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Scott Hollifield: Reader shares a close encounter tale
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Scott Hollifield: Reader shares a close encounter tale

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As interim senior aerospace/unidentified flying object correspondent for this award-winning publication, I often receive first-person close-encounter stories from readers.

Well, maybe not often, but I did this week in the form of an email with the subject line “UFO.”

When I get an email with the subject line “UFO,” I immediately open it, unlike emails with subject lines “Action Required” or “Past Due Notice” or “Dear Lying Liberal News Media Scum.”

The following are some excerpts from that email as well as my expert analysis of its contents. We’ll call the reader Robert, since that is the name he listed, but I won’t reveal his last name because if the tale is true, he may be whisked away by some shadowy government entity because he knows too much.

Come to think of it, after reading it, I may know too much so I’m not going to use my last name either. And if you continue reading, you may know too much so let’s all just not use any last names so shadowy government entities can’t find us and whisk us away.

Robert’s story begins.

How would you like to look up and see this UFO hovering about 50 feet above your head?

Right here I need to interject that I would not like that. I’m not comfortable with having my space invaded and this seems like the very definition of space invader.

I had graduated from high school (Class of 1948) and could not obtain employment since I was of draft age.

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This would make Robert around 90 years old, which would have raised a red flag as to the authenticity of this email had William Shatner not gone into space on the same day I received it.

I lived with my parents, and our home was close to the railroad tracks and the shops where they repaired the locomotive engines. Norfolk and Western Railroad was just transitioning into diesel locomotives and when they accelerated on the slightly inclined tracks, our windows would emit some rattling. One evening, our windows were rattling excessively, and I decided to go outside to get a look at the locomotive engine capable of doing this.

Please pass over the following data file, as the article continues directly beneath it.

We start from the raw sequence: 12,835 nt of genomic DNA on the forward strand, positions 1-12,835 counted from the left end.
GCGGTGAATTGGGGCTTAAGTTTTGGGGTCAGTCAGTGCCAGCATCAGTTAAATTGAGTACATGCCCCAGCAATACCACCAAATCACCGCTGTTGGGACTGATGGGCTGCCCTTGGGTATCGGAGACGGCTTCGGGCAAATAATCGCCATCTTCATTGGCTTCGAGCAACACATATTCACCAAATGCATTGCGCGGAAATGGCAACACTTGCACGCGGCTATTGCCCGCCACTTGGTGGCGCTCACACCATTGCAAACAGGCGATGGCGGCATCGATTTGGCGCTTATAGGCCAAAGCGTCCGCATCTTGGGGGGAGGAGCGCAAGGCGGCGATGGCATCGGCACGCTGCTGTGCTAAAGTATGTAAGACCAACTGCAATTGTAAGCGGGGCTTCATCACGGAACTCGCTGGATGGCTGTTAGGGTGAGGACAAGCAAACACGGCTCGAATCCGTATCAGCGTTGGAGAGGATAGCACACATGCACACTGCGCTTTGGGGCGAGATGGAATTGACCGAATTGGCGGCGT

Spoiler alert: It wasn’t a train.

When my feet hit the ground, I was aware of a low pulsing from overhead. Looking up, I saw this UFO, about 50 feet in diameter. The object seemed to be constructed of small partitions, and two streaks of what appeared to be soot trails ran from the leading to the trailing edges.

At this point, I would have returned to my house, changed my pants and hidden in the closet. I’ve read enough stories and seen enough movies to know this situation often ends in someone getting abducted, probed or harmed in some way.

Robert, though, took a more contemplative and observational approach.

I immediately thought of what happens when an object enters earth’s atmosphere. The UFO hovered in a stationary position for about 15 minutes, or more, then the pulsing sound started to increase, and the object started to move in a direction that would be more ESE, than East, only.

Thankfully, Robert wasn’t abducted, probed or harmed in any way. The ship did not laser blast the train yard in an effort to disrupt the late 1940s infrastructure in preparation for an alien invasion that would result in the conquest of Earth. He simply watched the UFO disappear into the cosmos. Years later, while reading about Area 51, he ran upon a theory espoused by one researcher on our purported alien visitors.

He described the method of propulsion, and the fact that they would focus on a planet millions of years away then stretch time itself and release it like a rubber band, propelling the UFO spaceship light years beyond in a matter of seconds.

And that is Robert’s story. You are free to believe or disbelieve. But some dark night, if you hear the windows rattle, if you feel a pulsing in the atmosphere and you dare to venture outside and look skyward … be sure to send me an email about it with the subject line “UFO.”

Scott Hollifield is editor/GM of The McDowell News in Marion, and a humor columnist. Contact him at


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